Advocates suggest that an IoT-equipped building will enable owners and facilities teams to make better use of building resources, such as space and equipment, and improve the productivity of employees. The improved level of control and customization that is possible with an IoT-equipped lighting system may also enhance the comfort and well-being of office employees. Hospitality and retail spaces can also customize an experience and track the response in real time.
Here are examples of how an IoT-equipped lighting system could create additional value in a building.
Examine space utilization
Identify interior and exterior space that is being overused or underutilized. The IoT-equipped lighting system could collect data on occupancy patterns and present it in a simple floorplan graphic summarizing space usage. This snapshot of space use makes it easy to spot opportunities for improvement and better manage the workload of every square foot.
Improve equipment management
Many professionals waste valuable time looking for equipment. IoT-equipped lighting systems could offer asset tracking. Sensors in the lights recognize data tags attached to an object and relay its whereabouts through a software application. Equipment will never be hard to find again, regardless of where it may be hiding.
Eliminate the guesswork and wasted time involved with finding, scheduling, using and coordinating building resources. An IoT-equipped lighting system could give employees access to better information presented in a way that is easy to understand and use, enabling teams to find solutions faster.
Enhance comfort and well-being
Discomfort is distracting. Occupants can control their immediate environment with an IoT-equipped lighting system and a mobile app; allow them to adjust the local light level and temperature to their preferred setting. This will help them focus on the task, project, lesson or healing at hand.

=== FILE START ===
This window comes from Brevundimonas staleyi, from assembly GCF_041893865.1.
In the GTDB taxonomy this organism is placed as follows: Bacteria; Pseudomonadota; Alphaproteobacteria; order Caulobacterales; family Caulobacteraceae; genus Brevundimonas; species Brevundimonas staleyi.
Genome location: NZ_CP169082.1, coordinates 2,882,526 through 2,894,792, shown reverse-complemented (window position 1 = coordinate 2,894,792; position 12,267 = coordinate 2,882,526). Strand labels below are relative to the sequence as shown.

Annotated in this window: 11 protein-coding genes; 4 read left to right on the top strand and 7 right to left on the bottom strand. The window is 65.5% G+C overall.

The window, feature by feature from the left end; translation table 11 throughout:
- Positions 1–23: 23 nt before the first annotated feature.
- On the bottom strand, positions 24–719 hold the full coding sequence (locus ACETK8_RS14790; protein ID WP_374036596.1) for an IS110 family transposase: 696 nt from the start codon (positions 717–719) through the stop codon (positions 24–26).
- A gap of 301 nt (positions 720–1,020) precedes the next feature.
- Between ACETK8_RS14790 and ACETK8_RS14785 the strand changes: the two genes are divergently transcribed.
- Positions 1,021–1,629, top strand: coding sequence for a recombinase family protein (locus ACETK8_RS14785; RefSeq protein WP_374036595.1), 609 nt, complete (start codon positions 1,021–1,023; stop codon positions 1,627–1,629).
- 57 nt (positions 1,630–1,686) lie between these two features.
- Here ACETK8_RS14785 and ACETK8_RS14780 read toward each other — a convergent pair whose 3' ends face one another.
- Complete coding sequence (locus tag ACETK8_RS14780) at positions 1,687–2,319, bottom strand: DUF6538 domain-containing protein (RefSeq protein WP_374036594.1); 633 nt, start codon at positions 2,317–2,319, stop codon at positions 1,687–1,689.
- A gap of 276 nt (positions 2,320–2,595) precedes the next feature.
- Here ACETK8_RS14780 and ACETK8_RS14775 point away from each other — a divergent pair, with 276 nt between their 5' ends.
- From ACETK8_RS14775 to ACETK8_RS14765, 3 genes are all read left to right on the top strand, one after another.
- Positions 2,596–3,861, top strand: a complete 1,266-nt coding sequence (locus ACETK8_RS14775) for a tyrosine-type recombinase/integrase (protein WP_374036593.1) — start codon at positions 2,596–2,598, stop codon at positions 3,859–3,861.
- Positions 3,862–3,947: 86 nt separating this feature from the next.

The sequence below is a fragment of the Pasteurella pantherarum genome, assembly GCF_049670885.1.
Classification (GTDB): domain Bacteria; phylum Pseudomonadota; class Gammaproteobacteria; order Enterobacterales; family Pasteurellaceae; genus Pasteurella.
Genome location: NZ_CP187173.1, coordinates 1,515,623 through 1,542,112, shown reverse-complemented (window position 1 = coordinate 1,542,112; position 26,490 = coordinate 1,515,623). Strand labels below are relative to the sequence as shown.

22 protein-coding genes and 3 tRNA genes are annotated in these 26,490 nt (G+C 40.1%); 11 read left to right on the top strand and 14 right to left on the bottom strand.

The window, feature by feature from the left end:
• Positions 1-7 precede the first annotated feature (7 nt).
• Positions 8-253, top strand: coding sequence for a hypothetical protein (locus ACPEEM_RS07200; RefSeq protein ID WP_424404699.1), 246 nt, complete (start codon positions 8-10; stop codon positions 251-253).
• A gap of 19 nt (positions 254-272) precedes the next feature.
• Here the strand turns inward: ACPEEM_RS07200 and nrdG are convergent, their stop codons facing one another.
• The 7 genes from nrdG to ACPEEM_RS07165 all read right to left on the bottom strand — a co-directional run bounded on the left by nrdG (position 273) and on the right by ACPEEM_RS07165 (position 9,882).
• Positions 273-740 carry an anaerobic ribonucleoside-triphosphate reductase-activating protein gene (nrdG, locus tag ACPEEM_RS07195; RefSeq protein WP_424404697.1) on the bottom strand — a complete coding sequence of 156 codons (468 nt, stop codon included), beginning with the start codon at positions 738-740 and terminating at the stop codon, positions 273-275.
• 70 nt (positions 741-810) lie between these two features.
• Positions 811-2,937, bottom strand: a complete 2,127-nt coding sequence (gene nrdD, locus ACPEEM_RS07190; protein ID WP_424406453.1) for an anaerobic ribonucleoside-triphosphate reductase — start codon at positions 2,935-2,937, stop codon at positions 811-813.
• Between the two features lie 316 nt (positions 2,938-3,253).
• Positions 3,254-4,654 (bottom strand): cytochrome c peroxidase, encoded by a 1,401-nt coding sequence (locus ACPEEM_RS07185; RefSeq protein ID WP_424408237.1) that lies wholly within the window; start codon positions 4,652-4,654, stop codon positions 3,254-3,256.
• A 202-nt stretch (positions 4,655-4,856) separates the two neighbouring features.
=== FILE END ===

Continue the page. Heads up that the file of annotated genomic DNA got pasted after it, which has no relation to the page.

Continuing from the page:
Customize an experience and track the response
An IoT-equipped lighting system could create a unique guest or customer experience in a space and allow the intelligent sensors to track response in terms of traffic and occupancy patterns. Determine if new displays are capturing customer attention, and make adjustments in areas that seem to need more support.
Today, the novelty of the IoT movement, and the still-undeveloped technology that will help to make IoT a valuable piece of everyday life, may undermine many people’s ability to fully grasp the profound potential of a connected building.
“Trying to describe the possibility of a world where everything is connected, today, is like trying to describe the importance of the internet in 1985, five years before the invention of the World Wide Web,” said Ken Walma, vice president and general manager of Eaton’s lighting division.
As this new connected and intelligent world emerges, perhaps the IoT lighting system’s greatest value is its elimination of the limitations that exist because things and people are not currently connected. It eliminates unknowns with better, more prolific data. It eliminates time wasted doing things that a connected environment could complete automatically. It eliminates energy waste. All of these things are possible in a connected world.
Article courtesy of Eaton